Canadian Pleads Guilty In High-Grady Hydroponic Marijuana Ring
PITTSBURGH, Pa. - A resident of Ontario, Canada, pleaded guilty in federal court to a charge of violating federal drug laws, United States Attorney David J. Hickton announced today.
Thang Dinh Le, 39, pleaded guilty to one count of conspiracy before United States District Judge Nora Barry Fischer.
In connection with the guilty plea, the court was advised that between 2004 and July 2008, a Canadian group smuggled 300 pounds at a time of high-grade, hydroponic marijuana into the United States from Canada. The marijuana was destined for Pittsburgh and six other American cities. It wholesaled for $2,000 or more per pound, with the retail value being in excess of $4,000 per pound. During the conspiracy, millions of dollars in drug proceeds were carried back into Canada.
Le worked within the network that smuggled the marijuana across the U.S. - Canadian border, and worked with the Pittsburgh-area group that distributed the marijuana in Western Pennsylvania. Court-ordered wiretaps in the United States and Canada in 2008 produced recordings discussing drug shipments between the Canadian source and his Pittsburgh buyers. On Feb. 11, 2008, Le was apprehended by agents in downtown Pittsburgh and was found to be carrying $226,000 in drug proceeds, concealed in a briefcase. Agents in Pittsburgh made cash seizures in excess of $1,000,000 in drug proceeds in this case, and their counterparts in Canada seized several million dollars in assets.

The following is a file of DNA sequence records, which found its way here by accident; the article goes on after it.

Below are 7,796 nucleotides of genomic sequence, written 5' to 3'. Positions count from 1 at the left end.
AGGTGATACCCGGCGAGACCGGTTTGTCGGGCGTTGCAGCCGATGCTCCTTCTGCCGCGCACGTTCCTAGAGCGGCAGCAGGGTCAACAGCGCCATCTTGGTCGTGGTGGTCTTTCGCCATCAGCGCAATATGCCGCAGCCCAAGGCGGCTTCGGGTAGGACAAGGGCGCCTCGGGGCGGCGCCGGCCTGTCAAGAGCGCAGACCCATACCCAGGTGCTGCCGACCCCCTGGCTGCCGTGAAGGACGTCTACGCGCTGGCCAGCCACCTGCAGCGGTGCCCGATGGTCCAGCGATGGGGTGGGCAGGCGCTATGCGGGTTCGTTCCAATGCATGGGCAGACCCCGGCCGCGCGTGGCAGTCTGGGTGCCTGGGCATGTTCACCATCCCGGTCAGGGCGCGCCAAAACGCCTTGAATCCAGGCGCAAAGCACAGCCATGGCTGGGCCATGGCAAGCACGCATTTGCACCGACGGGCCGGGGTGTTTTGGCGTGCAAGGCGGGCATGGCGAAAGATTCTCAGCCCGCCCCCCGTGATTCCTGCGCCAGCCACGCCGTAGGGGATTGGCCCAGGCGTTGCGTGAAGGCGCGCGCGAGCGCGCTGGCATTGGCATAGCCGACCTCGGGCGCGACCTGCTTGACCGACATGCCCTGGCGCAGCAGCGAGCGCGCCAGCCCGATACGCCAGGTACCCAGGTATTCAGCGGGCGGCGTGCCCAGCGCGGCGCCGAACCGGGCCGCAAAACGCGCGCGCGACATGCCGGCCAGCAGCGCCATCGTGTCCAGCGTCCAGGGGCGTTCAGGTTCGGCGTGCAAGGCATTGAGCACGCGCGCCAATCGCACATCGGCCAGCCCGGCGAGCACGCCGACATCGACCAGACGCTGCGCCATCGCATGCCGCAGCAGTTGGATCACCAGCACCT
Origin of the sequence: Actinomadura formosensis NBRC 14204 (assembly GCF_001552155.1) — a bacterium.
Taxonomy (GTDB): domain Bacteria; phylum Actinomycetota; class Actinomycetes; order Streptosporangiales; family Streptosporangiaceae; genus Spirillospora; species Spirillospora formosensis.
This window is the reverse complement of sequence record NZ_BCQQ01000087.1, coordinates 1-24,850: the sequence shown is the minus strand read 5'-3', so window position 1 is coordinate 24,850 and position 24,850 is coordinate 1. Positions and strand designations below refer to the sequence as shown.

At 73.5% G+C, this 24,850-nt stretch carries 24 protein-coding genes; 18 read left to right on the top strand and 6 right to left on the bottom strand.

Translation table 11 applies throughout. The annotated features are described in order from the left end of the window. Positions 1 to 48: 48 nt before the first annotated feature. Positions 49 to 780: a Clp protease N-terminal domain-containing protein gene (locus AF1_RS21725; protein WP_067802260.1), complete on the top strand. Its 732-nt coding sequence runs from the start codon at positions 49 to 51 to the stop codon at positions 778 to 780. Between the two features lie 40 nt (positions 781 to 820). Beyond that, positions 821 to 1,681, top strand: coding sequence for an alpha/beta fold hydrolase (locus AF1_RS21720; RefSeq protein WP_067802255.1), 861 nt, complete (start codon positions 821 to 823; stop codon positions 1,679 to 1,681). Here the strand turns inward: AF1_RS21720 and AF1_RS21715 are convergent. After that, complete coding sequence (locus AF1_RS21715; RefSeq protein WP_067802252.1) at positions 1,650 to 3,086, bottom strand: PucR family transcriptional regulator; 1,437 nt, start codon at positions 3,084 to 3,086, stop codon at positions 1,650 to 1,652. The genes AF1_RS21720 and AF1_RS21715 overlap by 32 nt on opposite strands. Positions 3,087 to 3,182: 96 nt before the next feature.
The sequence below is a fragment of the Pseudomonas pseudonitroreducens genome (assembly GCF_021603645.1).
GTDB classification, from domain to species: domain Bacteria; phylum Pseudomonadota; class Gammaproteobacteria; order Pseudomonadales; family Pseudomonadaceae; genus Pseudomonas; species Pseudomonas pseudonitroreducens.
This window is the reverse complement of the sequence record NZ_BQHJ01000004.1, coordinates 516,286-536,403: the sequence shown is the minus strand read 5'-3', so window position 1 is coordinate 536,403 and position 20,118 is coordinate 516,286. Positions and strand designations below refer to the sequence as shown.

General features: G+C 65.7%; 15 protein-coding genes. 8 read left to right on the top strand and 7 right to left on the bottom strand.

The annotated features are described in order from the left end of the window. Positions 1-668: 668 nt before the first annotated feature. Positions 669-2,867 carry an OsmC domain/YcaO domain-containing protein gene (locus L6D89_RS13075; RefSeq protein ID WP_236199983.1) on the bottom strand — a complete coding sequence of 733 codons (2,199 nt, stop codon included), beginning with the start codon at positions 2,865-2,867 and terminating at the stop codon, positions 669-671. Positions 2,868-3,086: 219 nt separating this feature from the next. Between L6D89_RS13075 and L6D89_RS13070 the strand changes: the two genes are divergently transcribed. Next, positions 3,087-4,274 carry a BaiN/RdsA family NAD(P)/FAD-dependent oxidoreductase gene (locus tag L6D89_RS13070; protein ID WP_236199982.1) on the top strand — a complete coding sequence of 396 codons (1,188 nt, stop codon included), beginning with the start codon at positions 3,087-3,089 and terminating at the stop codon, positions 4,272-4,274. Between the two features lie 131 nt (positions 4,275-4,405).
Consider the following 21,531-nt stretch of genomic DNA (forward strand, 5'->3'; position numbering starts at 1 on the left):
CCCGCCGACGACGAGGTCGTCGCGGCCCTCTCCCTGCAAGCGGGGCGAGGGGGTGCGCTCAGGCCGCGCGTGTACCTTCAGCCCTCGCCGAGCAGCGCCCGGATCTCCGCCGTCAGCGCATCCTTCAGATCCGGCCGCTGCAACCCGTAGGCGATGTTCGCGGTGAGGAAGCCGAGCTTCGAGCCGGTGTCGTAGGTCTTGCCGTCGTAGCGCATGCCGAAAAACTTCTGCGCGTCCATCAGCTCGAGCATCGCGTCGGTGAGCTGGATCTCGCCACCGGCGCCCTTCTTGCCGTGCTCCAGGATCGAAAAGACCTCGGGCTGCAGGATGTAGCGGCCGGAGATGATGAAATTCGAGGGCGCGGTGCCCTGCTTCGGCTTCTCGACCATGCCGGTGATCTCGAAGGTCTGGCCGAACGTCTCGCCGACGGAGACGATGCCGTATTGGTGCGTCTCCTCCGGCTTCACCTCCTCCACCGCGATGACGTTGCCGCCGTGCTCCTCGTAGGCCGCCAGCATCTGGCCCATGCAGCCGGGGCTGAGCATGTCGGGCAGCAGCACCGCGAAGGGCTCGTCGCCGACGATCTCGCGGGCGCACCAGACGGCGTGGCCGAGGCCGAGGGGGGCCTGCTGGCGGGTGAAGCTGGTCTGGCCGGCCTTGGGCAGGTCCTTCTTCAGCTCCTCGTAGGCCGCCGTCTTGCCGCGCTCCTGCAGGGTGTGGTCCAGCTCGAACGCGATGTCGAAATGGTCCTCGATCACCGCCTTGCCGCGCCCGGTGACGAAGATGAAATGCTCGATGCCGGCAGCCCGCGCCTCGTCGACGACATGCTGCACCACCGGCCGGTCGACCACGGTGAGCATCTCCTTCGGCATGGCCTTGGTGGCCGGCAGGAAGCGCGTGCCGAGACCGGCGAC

Le, who was extradited here from Canada, remains detained, pending sentencing. Sentencing is scheduled for Dec. 9, 2011.
Assistant United States Attorney Gregory J. Nescott is prosecuting this case on behalf of the government.
The Federal Bureau of Investigation, the Drug Enforcement Administration (Pittsburgh and Buffalo), Immigration and Customs Enforcement (Pittsburgh, Buffalo, and Cleveland), the Royal Canadian Mounted Police Greater Toronto Area Drug Section, the Asian Organized Crime Task Force of Ontario, and the Canada Border Services Agency, along with the Internal Revenue Service - Criminal Investigation, United States Postal Inspection Service, the Pennsylvania State Police, and the City of Pittsburgh Police conducted the investigation that led to the prosecution of Thang Dinh Le.